Mike Papantonio:             Okay. Racial identity. Okay. This whole idea of racial identity politics. Wow.

Farron Cousins:                  Yeah.

Mike Papantonio:             Were, were the Dems wrong on that?

Farron Cousins:                  Absolutely. The numbers were, were phenomenal. Trump app, actually increased his standing in every single demographic. Black voters, white women voters, Latinos, and that is what helped Trump stay competitive in this. That’s what made this such a tight race and that played a huge role here in the South, obviously in Florida, but also in Georgia. Definitely in Texas, they broke for Trump and Biden took them for granted. Biden had said on the record, I don’t need to reach out. We’re not going to worry about that.

Mike Papantonio:             Let’s take, let’s take a little, I’m going to take another minute and talk to you about what the list looks like. The list of what went wrong. No surprise here. There was a backlash in the States, in so many of the States there was total backlash from what you call the Hollywood phenomenon. Okay. The Hollywood phenomenon is I’m a celebrity and I’m going to just bash Trump every day that I’m in front of a camera. And for some reason, that’s going to have a positive effect at the polls. It had just the opposite effect. People are, are tired of this East coast, West coast, elite-ism coming out of Hollywood where the, where the Hollywood regards everybody as deplorable if they don’t live in the Hollywood gated community. Okay. So, so that was out there. And it’s almost like you, you idiots, you two tooth idiots who vote for Trump are so stupid that you don’t understand us, the wisdom of the elitist Hollywood. It killed them. It killed them in the state races. It’s very clear. Those numbers are coming out aren’t’ they?

Farron Cousins:                  But what’s interesting. It actually helped Trump.

Mike Papantonio:             Yeah.

Farron Cousins:                  The celebrities he had on his side really did make a difference and that’s what was interesting. But again, with the Hollywood elite too, just pushing the, just vote, vote and everything will be fine. Vote and all of your problems will be fixed.

Mike Papantonio:             Yeah.

Farron Cousins:                  As if the root of all the problems in America stem from Donald Trump and not this, you know, society, this economic system designed to keep down the bottom 90%. No, he is not the cause to our problems and just simply voting for blue is not going to fix anything.

Mike Papantonio:             Joy Behar, Rob Reiner, Chelsea Handler, Lady Gaga, Whoopi Goldberg, you know, come on. They, they cost so much and their belief that their opinion and their status as a Hollywood celebrity was so important that they could just at every turn attack Trump and there was a backlash. And I don’t know, I don’t think it’s going to affect the presidency, but I think it affected the state. I think it affected the, the, the, excuse me, the state certainly state elections. It affected the Senate and it affected the House. So somebody needs to get them under control because it’s going to get worse before it gets better. You can’t call middle America deplorables because of their religion, because of their family beliefs, because they’re, they’re, they’re blue collar workers. You can’t call them deplorables because you’re in your gated damn Hollywood elitist setting and you believe you’re smarter than the rest of the world.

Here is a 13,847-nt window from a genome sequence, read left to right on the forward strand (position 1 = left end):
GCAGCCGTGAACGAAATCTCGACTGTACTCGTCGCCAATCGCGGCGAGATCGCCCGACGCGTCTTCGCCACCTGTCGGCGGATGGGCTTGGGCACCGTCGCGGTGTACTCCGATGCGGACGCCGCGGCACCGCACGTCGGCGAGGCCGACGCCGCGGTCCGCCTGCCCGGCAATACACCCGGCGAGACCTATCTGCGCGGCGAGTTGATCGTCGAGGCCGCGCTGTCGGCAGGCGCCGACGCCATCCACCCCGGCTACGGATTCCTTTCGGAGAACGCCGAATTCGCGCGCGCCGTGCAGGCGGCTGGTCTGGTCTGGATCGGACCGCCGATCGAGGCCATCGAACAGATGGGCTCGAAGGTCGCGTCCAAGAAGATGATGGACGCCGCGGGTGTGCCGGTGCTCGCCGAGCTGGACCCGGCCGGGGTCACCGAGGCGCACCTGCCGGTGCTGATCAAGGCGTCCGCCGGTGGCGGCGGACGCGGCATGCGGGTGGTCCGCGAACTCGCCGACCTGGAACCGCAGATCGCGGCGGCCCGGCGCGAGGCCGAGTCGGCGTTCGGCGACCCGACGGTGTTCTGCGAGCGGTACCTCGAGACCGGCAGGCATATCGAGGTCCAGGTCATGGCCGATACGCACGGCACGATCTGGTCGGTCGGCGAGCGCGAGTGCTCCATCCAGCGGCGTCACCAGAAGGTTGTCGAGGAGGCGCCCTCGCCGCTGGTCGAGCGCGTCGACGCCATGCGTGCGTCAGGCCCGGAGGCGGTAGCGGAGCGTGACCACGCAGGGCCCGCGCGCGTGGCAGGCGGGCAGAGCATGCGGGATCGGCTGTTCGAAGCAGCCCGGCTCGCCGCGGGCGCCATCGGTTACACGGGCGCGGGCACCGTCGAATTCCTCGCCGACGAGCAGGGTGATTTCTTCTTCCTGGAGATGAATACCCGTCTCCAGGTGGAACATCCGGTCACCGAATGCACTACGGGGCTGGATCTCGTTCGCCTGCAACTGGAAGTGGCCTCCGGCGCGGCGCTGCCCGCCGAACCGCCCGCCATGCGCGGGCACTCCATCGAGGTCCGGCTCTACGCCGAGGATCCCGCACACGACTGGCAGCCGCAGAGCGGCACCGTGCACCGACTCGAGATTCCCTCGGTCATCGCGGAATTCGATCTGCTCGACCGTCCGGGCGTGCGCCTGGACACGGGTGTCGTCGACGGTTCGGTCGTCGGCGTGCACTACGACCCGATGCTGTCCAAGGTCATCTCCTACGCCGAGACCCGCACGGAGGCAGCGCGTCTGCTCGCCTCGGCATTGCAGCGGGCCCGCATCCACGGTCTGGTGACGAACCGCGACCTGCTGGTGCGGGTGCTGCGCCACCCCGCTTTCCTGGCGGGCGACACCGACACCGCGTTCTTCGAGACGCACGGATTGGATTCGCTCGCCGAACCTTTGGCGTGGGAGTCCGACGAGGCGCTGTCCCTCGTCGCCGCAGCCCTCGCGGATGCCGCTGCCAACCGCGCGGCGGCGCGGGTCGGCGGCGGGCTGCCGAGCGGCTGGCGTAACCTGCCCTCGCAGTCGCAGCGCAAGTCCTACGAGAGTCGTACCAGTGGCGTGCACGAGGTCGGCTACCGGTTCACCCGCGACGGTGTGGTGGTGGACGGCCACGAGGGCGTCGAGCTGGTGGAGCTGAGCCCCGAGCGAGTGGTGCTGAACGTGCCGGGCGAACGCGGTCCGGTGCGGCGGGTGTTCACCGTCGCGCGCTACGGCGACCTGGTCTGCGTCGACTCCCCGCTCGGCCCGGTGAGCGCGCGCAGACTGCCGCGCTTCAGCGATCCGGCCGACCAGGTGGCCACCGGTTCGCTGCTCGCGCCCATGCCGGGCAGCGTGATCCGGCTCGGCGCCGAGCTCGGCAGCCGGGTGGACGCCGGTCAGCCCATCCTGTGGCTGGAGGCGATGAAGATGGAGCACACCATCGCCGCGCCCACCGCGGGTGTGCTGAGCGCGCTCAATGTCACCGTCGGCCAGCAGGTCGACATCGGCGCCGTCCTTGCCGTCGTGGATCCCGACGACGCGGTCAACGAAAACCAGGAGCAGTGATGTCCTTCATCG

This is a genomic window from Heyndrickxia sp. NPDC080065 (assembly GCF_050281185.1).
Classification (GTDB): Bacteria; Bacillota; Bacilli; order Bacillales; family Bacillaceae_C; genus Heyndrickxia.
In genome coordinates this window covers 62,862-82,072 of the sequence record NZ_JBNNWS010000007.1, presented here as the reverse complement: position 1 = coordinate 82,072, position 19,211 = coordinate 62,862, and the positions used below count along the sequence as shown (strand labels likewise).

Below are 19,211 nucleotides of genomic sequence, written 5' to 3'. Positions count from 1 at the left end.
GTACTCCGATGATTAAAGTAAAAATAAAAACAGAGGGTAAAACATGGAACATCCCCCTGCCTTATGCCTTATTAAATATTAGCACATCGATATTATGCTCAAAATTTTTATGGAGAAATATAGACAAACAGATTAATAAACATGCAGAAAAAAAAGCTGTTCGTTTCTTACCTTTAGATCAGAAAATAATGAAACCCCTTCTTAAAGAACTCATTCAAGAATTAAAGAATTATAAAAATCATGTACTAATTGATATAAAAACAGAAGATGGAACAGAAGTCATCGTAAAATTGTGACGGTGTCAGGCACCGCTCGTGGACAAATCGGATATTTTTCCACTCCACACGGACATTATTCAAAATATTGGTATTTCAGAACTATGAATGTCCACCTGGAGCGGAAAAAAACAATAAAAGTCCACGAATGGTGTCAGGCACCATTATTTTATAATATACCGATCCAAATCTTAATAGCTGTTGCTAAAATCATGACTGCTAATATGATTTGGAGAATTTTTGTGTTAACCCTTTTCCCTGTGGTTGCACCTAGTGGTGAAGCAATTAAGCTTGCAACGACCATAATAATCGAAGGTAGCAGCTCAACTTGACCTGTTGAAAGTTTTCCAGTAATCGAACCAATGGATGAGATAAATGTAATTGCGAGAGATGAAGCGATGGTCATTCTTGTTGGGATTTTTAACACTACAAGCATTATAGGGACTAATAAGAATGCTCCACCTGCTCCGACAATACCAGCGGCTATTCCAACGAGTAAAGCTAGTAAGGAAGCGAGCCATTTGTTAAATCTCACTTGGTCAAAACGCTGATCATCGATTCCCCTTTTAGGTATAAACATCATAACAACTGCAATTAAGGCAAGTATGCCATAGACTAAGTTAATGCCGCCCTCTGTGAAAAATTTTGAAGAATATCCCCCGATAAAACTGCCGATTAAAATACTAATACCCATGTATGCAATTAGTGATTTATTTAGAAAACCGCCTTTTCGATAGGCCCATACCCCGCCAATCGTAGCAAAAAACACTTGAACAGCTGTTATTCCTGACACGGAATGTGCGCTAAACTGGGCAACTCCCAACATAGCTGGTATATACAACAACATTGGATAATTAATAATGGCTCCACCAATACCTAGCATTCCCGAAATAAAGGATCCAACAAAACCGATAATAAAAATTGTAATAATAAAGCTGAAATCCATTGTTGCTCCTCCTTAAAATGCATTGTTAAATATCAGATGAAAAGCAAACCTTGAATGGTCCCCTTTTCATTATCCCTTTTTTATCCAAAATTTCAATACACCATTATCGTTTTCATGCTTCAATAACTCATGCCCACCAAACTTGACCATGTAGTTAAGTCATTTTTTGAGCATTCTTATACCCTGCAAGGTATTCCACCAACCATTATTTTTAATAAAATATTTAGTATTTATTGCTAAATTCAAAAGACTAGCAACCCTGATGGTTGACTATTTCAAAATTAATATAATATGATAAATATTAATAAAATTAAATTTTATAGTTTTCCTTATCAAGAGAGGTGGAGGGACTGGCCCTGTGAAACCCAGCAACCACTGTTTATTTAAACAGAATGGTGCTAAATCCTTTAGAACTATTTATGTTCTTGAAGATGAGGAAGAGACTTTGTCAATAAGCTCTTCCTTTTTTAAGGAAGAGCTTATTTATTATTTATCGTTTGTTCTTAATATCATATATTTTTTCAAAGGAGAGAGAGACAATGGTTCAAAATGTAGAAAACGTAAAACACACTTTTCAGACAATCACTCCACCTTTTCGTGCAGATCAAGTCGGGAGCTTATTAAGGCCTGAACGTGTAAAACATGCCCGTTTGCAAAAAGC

Farron Cousins:                  Well, you know what’s interesting about that too, is that the folks on the, the real left, you know, the, the progressive left, they view those celebrities in the same way.

Mike Papantonio:             Oh do they? Yeah.

Farron Cousins:                  You know, they, they think this is ridiculous. You can’t tell people in the middle of an economic downturn from your, you know, porcelain swimming pool, oh, just vote for Biden. Everything will be okay.

Mike Papantonio:             Yeah. Farron Cousins, thank you for joining me. Okay.

Farron Cousins:                  Thank you.

Mike Papantonio is an American attorney and television and radio talk show host. He is past president of The National Trial Lawyers, the most prestigious trial lawyer association in America; and is one of the few living attorneys inducted into the Trial Lawyer Hall of Fame. He hosts the international television show "America's Lawyer"; and co-hosts Ring of Fire Radio, a nationally syndicated weekly radio program, with Robert F. Kennedy, Jr. and Sam Seder.